Improving cardiac operating room to intensive care unit handover using a standardised handover process

Altun D.

22st of International Intensive Care Symposium, İstanbul, Turkey, 3 - 04 May 2019

  • Publication Type: Conference Paper / Summary Text
  • City: İstanbul
  • Country: Turkey
  • Acibadem Mehmet Ali Aydinlar University Affiliated: Yes



Improving cardiac operating room to intensive care unit handover using a standardised handover process

Dilek Altun
Department of Anesthesiology and Reanimation, Acıbadem Mehmet Ali Aydınlar University, Vocational School of Health Sciences, Istanbul, Turkey

Transport of cardiovascular surgery patients from operating room to the cardiovascular intensive care unit (CICU) has many potential risks. The aim of this study was to evaluate problems we experienced during transport; precautions we have taken to minimize these problems, improve quality/safety of transport with the benefit of protocols carried out in our clinic with the aim of providing patients with least error by professional staff.
After approval of University Ethical Committee, we performed a retrospective review of prospectively collected data for patients undergoing cardiac surgery between 2015-2018.
Data collected before and after transport including hemodynamic parameters, periferic oxygen saturation, blood gas analysis.
After transfer, all complications encountered during transportation from beginning to the end of transport will be scanned.
Postcardiac surgery standardised written handover protocol has been started to use after 2016.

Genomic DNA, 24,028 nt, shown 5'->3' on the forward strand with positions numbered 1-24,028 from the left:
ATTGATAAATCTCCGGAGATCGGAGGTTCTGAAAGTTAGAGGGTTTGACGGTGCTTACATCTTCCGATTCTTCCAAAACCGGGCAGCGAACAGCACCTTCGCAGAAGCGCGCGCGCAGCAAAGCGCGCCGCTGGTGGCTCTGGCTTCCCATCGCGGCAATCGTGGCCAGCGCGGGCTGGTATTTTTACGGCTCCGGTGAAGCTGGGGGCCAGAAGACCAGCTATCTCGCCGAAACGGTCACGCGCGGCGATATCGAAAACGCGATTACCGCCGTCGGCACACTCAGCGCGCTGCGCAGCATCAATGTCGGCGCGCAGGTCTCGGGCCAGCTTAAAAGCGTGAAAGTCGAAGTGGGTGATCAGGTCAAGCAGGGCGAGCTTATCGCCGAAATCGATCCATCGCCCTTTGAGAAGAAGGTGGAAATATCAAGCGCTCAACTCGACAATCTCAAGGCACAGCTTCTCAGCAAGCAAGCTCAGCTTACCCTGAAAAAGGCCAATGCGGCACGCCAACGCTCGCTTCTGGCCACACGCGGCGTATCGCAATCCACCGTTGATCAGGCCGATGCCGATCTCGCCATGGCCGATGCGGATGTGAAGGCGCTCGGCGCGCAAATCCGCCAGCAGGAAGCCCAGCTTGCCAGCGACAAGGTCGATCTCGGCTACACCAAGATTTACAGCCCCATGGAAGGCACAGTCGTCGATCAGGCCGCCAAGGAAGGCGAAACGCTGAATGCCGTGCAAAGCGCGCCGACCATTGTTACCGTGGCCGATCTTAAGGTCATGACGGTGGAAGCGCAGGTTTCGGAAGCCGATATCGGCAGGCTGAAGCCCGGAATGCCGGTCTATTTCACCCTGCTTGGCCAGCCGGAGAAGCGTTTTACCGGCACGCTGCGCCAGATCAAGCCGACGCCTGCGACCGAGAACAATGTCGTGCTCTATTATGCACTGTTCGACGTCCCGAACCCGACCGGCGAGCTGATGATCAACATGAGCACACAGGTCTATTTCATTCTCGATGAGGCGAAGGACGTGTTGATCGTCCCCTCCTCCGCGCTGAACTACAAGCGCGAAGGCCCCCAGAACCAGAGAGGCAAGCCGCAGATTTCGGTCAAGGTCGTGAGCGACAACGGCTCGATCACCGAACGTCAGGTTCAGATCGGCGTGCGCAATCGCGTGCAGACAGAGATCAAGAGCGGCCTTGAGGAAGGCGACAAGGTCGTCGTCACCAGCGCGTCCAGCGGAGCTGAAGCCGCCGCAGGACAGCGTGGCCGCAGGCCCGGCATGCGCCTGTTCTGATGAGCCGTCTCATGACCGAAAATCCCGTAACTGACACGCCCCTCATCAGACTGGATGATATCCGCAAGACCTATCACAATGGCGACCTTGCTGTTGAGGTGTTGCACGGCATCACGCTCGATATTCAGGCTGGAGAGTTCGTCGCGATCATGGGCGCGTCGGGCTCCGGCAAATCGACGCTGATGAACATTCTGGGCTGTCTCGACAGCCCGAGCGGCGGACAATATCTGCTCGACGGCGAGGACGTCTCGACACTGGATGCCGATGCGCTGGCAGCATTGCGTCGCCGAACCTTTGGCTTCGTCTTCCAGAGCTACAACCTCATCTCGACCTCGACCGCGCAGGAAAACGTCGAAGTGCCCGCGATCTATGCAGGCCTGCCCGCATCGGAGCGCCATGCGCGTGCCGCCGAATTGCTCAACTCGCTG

Before written protocol improvement, 317 patients were enrolled in the study protocol. Between 2016-2018, after written protocol improvement, 543 patients were enrolled in the study protocol (Table I).
The most common problem was hypocarbia and alkalosis.
No significant difference was found between hemodynamic parameters recorded in adult and pediatric patients at the beginning and as a result of transport (p>0.05) (Table II). When all complications were considered, there was no difference between adult and pediatric cases in terms of frequency of adverse events (p>0.05) (Table II).
Thirty-four surveys were collected with feedback from members of cardiac team participating in the handover initiative. These caregivers noted improvements in teamwork, content received, and patient care planning. (Table III).
According to the our study results, structured multidisiplinery handover process for transfer of patients was associated with an improvement in information transfer, reduction in postoperative complications and errors. Implementation of a structured handover process is associated with an improvement in information transfer, a decrease in specific complications.

Keywords: Handoff, safety, communication, cardiac intensive care unit, patient handover, teamwork